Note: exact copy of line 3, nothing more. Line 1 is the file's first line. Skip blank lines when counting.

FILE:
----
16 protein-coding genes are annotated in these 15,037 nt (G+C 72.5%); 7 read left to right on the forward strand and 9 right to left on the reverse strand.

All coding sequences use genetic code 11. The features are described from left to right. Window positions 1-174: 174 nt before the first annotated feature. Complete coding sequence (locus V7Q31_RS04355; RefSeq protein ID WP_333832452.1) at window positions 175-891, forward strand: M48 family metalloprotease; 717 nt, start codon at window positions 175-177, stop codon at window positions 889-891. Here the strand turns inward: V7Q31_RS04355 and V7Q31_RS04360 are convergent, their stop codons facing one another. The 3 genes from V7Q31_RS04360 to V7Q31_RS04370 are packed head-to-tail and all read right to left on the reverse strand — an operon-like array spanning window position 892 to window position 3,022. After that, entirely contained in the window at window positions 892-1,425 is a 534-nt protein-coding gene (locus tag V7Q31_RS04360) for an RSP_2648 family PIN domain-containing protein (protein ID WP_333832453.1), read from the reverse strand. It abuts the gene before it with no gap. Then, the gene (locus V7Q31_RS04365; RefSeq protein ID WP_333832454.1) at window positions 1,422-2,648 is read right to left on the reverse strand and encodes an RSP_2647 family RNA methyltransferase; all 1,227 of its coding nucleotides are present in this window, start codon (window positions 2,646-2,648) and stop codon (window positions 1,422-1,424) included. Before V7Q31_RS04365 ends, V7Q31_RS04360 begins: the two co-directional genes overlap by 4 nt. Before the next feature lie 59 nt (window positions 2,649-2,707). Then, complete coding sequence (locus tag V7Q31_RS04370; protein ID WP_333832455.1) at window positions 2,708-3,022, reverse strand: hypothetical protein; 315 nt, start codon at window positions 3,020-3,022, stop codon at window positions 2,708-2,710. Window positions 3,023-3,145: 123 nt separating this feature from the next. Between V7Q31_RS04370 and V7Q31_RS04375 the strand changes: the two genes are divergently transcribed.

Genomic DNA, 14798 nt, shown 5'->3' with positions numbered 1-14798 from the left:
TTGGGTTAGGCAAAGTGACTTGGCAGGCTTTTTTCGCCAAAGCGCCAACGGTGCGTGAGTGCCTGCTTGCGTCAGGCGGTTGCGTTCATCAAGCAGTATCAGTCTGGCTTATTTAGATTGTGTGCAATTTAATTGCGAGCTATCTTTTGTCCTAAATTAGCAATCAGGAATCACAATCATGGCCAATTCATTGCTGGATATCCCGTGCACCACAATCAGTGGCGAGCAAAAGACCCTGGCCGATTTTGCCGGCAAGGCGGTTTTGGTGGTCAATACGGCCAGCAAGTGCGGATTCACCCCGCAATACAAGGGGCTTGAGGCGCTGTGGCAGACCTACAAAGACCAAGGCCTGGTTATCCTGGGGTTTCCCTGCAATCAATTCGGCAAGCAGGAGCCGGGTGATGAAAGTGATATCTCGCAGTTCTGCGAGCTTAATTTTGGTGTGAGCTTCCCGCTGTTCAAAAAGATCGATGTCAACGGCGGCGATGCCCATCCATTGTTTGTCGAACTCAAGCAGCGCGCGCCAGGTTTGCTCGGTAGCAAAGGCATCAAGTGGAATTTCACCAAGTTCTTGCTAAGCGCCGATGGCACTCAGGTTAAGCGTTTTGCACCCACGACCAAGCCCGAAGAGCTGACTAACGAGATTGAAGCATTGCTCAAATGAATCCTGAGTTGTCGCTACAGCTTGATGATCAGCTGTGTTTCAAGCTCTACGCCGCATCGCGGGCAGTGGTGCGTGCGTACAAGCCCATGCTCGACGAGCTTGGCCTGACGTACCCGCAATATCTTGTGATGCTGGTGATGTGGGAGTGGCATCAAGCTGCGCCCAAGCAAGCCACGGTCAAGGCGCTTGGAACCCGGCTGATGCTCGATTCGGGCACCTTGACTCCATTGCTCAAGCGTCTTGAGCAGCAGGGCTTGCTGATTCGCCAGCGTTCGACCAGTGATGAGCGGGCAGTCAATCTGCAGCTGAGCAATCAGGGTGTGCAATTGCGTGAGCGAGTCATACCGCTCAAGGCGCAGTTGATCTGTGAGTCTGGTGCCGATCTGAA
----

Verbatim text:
Genomic DNA, 14798 nt, shown 5'->3' with positions numbered 1-14798 from the left: